As those who’ve taken any variety of Honors English course in high school already know, Gatsby is a story of love, loneliness, and the Lost Generation of the 1920s. Fitzgerald himself was a prominent member of the society that he writes about, so his descriptions and imagery of the era are authentic to a tee. But it’s not just the rich language and profound historical accuracy that have impressed English majors for decades; it’s the quintessential star-crossed romance, the themes of the American Dream and social classes that really distinguish it from others of its kind.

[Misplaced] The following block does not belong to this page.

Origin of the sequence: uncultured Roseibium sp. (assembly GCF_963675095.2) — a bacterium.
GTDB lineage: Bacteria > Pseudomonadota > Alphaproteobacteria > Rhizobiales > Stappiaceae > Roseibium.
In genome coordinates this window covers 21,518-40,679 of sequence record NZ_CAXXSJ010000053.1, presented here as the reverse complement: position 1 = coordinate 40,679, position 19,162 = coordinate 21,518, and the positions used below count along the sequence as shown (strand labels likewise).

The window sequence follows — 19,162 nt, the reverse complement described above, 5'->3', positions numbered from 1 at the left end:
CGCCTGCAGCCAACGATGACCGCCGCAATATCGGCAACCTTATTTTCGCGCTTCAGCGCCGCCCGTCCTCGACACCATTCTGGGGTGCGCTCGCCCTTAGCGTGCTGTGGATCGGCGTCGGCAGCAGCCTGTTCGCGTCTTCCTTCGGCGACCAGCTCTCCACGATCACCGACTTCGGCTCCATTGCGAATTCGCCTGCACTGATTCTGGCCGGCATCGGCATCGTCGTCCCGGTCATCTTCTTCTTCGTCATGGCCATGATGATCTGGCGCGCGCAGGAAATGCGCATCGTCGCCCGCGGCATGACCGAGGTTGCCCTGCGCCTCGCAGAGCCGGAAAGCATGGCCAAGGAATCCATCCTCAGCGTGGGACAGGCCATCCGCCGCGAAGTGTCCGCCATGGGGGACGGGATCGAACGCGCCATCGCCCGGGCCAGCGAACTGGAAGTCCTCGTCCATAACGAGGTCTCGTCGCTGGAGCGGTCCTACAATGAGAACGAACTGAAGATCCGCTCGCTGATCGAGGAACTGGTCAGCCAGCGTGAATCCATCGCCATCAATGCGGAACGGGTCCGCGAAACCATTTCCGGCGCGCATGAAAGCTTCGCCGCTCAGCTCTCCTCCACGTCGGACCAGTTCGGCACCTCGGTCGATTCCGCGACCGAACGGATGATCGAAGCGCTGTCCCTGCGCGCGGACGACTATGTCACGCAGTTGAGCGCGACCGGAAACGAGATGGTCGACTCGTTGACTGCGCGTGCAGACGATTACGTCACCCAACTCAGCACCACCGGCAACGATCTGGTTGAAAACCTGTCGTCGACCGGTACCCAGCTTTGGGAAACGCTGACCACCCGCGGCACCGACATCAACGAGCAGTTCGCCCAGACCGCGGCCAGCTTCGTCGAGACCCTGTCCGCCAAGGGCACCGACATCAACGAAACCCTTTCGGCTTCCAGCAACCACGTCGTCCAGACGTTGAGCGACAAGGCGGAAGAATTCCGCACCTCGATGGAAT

For anyone who isn’t familiar with the plot, here’s a simple summary (spoilers ahead!): young lovers Jay Gatsby and Daisy Buchanan begin a relationship before Gatsby leaves her to fight in World War I. When he returns to go to school, he discovers that his beloved Daisy has found her way into the arms of a richer man. Gatsby then devotes himself to becoming the ideal candidate for her love so he can win her back. Unfortunately for Gatsby, it isn’t that easy.
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